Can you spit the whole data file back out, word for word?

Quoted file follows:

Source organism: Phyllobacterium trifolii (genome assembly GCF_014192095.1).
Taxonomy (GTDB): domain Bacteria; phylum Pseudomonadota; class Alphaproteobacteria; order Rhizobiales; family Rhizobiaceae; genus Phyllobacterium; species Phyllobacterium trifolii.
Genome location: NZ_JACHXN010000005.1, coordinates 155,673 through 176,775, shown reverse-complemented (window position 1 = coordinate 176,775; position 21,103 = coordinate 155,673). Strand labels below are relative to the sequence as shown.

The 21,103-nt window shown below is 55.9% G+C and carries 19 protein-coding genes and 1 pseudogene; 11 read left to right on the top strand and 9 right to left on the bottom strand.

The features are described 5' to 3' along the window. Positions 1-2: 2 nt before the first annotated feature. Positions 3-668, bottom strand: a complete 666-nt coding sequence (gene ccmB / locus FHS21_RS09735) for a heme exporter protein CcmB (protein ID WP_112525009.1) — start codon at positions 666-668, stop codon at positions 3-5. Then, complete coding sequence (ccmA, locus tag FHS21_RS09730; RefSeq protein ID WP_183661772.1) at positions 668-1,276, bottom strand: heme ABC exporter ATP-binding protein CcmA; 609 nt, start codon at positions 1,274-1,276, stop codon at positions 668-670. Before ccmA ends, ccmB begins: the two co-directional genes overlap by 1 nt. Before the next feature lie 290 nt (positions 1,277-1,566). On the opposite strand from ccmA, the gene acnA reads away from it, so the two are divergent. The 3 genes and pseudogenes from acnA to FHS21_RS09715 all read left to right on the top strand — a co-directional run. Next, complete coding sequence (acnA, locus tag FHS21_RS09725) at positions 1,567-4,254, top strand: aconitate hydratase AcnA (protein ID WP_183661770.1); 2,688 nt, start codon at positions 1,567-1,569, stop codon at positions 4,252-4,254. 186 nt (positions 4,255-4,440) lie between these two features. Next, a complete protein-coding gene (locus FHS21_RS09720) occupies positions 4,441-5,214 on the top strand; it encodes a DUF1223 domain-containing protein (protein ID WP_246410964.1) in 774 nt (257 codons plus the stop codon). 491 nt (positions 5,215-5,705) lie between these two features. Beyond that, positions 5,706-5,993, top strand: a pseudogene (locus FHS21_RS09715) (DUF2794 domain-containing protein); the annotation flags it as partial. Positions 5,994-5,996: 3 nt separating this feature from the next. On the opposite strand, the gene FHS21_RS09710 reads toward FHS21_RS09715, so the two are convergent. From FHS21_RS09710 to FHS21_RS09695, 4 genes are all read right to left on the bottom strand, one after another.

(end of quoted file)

Source organism: Phyllobacterium trifolii (genome assembly GCF_014192095.1).
Taxonomy (GTDB): domain Bacteria; phylum Pseudomonadota; class Alphaproteobacteria; order Rhizobiales; family Rhizobiaceae; genus Phyllobacterium; species Phyllobacterium trifolii.
Genome location: NZ_JACHXN010000005.1, coordinates 155,673 through 176,775, shown reverse-complemented (window position 1 = coordinate 176,775; position 21,103 = coordinate 155,673). Strand labels below are relative to the sequence as shown.

The 21,103-nt window shown below is 55.9% G+C and carries 19 protein-coding genes and 1 pseudogene; 11 read left to right on the top strand and 9 right to left on the bottom strand.

The features are described 5' to 3' along the window. Positions 1-2: 2 nt before the first annotated feature. Positions 3-668, bottom strand: a complete 666-nt coding sequence (gene ccmB / locus FHS21_RS09735) for a heme exporter protein CcmB (protein ID WP_112525009.1) — start codon at positions 666-668, stop codon at positions 3-5. Then, complete coding sequence (ccmA, locus tag FHS21_RS09730; RefSeq protein ID WP_183661772.1) at positions 668-1,276, bottom strand: heme ABC exporter ATP-binding protein CcmA; 609 nt, start codon at positions 1,274-1,276, stop codon at positions 668-670. Before ccmA ends, ccmB begins: the two co-directional genes overlap by 1 nt. Before the next feature lie 290 nt (positions 1,277-1,566). On the opposite strand from ccmA, the gene acnA reads away from it, so the two are divergent. The 3 genes and pseudogenes from acnA to FHS21_RS09715 all read left to right on the top strand — a co-directional run. Next, complete coding sequence (acnA, locus tag FHS21_RS09725) at positions 1,567-4,254, top strand: aconitate hydratase AcnA (protein ID WP_183661770.1); 2,688 nt, start codon at positions 1,567-1,569, stop codon at positions 4,252-4,254. 186 nt (positions 4,255-4,440) lie between these two features. Next, a complete protein-coding gene (locus FHS21_RS09720) occupies positions 4,441-5,214 on the top strand; it encodes a DUF1223 domain-containing protein (protein ID WP_246410964.1) in 774 nt (257 codons plus the stop codon). 491 nt (positions 5,215-5,705) lie between these two features. Beyond that, positions 5,706-5,993, top strand: a pseudogene (locus FHS21_RS09715) (DUF2794 domain-containing protein); the annotation flags it as partial. Positions 5,994-5,996: 3 nt separating this feature from the next. On the opposite strand, the gene FHS21_RS09710 reads toward FHS21_RS09715, so the two are convergent. From FHS21_RS09710 to FHS21_RS09695, 4 genes are all read right to left on the bottom strand, one after another.